Censure in the House is similar to a reprimand. It is done by a majority of the full House voting with the Member in question standing in the well of the House receiving a verbal rebuke by the Speaker of the House as he (or she) reads the details of the censure resolution.

The Constitution gives the House broad latitude in determining methods for sanctioning its members. Expulsion, for instance, appears in the Constitution. Censure does not. But over time, censure has become an accepted practice of disciplining a member for his or her conduct.

The censuring of a member does not carry any particular limitation on powers or privileges afforded a Member of Congress. There are no specific rules governing what happens to a member who has been censured.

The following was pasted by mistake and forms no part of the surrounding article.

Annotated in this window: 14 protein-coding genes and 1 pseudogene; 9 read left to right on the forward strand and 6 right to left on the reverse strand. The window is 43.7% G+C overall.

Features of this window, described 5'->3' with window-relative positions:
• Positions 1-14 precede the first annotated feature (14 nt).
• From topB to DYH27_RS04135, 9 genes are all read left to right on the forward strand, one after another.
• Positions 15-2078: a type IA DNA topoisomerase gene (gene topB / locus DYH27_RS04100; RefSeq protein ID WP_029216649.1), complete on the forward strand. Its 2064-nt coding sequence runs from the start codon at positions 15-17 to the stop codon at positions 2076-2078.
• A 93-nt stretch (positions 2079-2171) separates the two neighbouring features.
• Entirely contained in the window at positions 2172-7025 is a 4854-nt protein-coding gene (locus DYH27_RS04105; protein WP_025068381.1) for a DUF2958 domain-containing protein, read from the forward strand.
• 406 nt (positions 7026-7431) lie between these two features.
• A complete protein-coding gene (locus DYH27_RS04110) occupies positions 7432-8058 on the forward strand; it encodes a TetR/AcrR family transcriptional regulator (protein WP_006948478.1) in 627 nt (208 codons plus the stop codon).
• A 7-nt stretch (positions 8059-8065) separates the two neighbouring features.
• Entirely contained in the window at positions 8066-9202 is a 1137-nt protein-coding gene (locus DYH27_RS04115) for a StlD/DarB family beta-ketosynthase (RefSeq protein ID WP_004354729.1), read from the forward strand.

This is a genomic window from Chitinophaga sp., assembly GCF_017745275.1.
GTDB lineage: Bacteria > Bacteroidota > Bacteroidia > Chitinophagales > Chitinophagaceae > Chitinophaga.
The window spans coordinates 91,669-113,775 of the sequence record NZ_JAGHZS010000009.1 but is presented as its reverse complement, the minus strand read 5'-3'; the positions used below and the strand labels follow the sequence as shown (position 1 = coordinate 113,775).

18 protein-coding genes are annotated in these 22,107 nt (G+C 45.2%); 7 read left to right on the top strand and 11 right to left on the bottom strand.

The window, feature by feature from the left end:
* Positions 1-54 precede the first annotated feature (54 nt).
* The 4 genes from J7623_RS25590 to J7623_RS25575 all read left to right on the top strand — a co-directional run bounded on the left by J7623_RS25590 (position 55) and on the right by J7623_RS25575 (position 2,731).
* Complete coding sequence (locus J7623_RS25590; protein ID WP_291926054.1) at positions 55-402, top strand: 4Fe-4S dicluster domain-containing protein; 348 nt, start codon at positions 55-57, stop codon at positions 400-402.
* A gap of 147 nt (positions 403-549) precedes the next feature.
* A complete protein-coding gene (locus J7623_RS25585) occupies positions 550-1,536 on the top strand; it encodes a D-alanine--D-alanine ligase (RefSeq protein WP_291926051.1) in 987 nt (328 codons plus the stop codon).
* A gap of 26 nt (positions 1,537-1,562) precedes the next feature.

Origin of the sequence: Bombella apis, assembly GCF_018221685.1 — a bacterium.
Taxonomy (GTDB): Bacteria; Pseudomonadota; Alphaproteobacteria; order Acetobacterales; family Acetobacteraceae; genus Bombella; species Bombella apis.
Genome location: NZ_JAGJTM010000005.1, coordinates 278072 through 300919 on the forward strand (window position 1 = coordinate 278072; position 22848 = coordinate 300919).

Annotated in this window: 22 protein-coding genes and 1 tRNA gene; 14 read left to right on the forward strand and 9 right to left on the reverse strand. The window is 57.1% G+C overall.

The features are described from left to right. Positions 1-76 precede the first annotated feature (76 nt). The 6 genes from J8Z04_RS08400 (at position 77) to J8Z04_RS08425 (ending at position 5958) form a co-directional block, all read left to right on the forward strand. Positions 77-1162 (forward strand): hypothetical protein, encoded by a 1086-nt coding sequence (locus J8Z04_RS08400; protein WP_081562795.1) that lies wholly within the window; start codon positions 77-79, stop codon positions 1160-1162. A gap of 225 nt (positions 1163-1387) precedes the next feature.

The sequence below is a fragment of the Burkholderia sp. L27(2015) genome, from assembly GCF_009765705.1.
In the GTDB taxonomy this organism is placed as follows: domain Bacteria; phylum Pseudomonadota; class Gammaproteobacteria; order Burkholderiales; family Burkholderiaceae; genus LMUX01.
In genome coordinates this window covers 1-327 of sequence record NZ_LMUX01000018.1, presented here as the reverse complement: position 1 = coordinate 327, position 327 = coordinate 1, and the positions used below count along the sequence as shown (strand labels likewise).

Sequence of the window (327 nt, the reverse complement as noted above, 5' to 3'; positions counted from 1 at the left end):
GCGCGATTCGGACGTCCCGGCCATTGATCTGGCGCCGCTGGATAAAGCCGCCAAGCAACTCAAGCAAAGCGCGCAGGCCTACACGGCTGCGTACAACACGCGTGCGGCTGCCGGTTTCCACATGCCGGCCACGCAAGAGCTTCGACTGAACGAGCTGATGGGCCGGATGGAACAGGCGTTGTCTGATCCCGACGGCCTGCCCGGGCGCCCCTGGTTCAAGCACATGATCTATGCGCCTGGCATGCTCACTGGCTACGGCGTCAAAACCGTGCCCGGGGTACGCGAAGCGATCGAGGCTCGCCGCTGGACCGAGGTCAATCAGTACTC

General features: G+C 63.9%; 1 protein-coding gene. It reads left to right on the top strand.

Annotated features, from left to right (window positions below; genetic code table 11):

However in the past, the party conferences and caucuses have decided to discipline their own based on the decision to censure a member.

The first member to be censured was William Stanberry of Ohio on July 11, 1832 for insulting the Speaker of the House.

The House has not censured any members since 1983.

 22 House members have been censured in the history of the House. The last two were former Reps. Gerry Studds (D-MA) and Daniel Crane (R-MI). they were both censured on July 20, 1983.

Both were censured for sexual misconduct with a House page.